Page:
A new survey from the Organization for Economic Cooperation and Development (OECD) compared annual costs around the world for consumers who have cellphones, and the U.S. is in the top three for most expensive. How expensive? DSLReports notes that “on average, the OECD found that Americans pay $635.85 on cell phone service, compared to $131.44 per year in the Netherlands or $137.94 per year in Sweden.”
Yesterday I was musing that Time Warner Cable was passing the cost of customer care off to other businesses, by requiring customers to take half-days or full days off of work just to wait for a cable repairman. Today I think I stumbled upon another hidden economic impact of bad customer service: it’s responsible for generating a lot of the “free” content online. The next time you’re reading an IMDB entry about “Damages” or “Big Love” for example, you can thank Verizon’s collection of angry, confused, and possibly insane employees, and all the idle time they create for a customer who has to deal with them.
Not content to let the RIAA get all the recent publicity for stupid lawsuits, ASCAP has sued AT&T over sales of ringtones, saying each time a ringtone plays it’s a public performance and royalties should be paid. Luckily (?) for consumers, ASCAP wants AT&T, not individuals, to pay—although we wonder what they’ll say when you take a track from your own library and make a ringtone out of it.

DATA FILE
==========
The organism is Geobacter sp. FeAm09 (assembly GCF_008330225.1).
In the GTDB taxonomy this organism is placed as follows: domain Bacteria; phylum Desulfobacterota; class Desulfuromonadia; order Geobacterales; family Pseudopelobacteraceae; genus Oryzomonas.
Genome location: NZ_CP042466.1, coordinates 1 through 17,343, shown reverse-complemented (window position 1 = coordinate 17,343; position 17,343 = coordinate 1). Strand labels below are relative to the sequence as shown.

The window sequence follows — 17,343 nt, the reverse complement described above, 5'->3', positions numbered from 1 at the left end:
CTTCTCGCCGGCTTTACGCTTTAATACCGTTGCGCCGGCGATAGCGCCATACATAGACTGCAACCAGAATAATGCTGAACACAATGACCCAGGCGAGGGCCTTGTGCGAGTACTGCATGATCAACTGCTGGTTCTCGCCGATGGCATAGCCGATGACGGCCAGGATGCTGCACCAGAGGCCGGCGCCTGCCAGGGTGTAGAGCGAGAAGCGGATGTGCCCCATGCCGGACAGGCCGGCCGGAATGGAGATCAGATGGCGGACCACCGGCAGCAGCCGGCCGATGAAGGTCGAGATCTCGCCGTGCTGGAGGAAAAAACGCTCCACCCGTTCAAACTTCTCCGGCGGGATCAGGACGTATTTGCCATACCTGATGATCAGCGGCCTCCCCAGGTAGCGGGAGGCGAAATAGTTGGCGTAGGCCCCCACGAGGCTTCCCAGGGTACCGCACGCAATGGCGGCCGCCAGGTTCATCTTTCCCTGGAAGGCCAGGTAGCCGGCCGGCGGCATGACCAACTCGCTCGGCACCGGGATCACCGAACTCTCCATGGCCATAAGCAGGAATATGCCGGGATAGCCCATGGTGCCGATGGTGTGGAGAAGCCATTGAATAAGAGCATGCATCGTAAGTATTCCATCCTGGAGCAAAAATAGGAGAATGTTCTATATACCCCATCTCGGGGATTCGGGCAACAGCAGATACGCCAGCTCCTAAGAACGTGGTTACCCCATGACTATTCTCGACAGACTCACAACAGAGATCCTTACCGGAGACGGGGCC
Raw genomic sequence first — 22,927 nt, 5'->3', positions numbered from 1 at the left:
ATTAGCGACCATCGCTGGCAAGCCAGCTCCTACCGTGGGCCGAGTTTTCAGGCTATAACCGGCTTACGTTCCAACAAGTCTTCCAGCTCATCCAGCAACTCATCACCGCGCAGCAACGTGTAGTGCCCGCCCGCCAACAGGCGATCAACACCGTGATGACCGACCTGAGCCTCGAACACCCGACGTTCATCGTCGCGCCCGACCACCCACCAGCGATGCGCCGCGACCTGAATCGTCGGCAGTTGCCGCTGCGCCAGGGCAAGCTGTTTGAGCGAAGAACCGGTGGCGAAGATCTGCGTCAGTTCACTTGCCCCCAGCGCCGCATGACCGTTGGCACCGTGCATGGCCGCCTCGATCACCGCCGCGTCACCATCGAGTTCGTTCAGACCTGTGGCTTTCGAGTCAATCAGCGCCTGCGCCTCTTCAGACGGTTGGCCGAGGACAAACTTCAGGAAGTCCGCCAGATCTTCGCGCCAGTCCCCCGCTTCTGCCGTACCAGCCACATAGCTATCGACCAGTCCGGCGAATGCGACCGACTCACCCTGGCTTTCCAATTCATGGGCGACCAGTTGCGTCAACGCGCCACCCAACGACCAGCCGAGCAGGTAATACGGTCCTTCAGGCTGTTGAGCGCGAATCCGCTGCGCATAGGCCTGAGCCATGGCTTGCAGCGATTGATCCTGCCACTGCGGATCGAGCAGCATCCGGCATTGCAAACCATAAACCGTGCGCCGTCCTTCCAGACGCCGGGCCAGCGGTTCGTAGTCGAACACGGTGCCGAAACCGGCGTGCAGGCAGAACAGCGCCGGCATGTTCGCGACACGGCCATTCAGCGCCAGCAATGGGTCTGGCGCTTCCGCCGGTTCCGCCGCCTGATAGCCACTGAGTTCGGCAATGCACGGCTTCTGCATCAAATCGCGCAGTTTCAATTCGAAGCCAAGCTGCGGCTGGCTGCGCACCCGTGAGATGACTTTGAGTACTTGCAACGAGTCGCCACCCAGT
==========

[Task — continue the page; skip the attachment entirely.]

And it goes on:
Yesterday, four U.S. Senators sent a letter to FCC acting chairman Michael Copps requesting an investigation into whether exclusivity deals between handset makers and national carriers are ultimately good for consumers, and they plan to hold a hearing on the issue on Wednesday, June 16th. They join a growing number of people and organizations, including the Rural Cellular Association (RCA), who say exclusivity deals benefit no one but the carriers and manufacturers.
For a while now, there have been rumors and speculation that AT&T was considering reducing its data plan by $10 per month in an attempt to be more competitive with other carriers. Today AT&T officially put the kibosh on that scuttlebutt, which is how I write once the cocktail hour kicks in on Friday. Says an AT&T spokesman, “We’ve been very happy with our pricing.”
T-Mobile is running a “flip your pearl” promotion right now, where you can trade in your old Blackberry for at least $75 (or another phone for $50) when you buy and activate a new Blackberry from them. Your trade-in phone will have to meet certain conditions for the offer to apply. [FlipYourPearl via IntoMobile]
Chris was surprised to find that T-Mobile didn’t cancel his account as promised a few months ago. What’s worse, the note on his account that mentioned his cancellation request was missing, and nobody at customer service would help him. Chri works for a “very large consumer electronics company” that he won’t name (we’re pretty sure it’s Apple) and thinks customer service is important, so he gave up on the CSR angle and instead came to our site to find contact info for T-Mobile executives. One EECB later, Chris is free from T-Mobile and the ETF they tried to apply.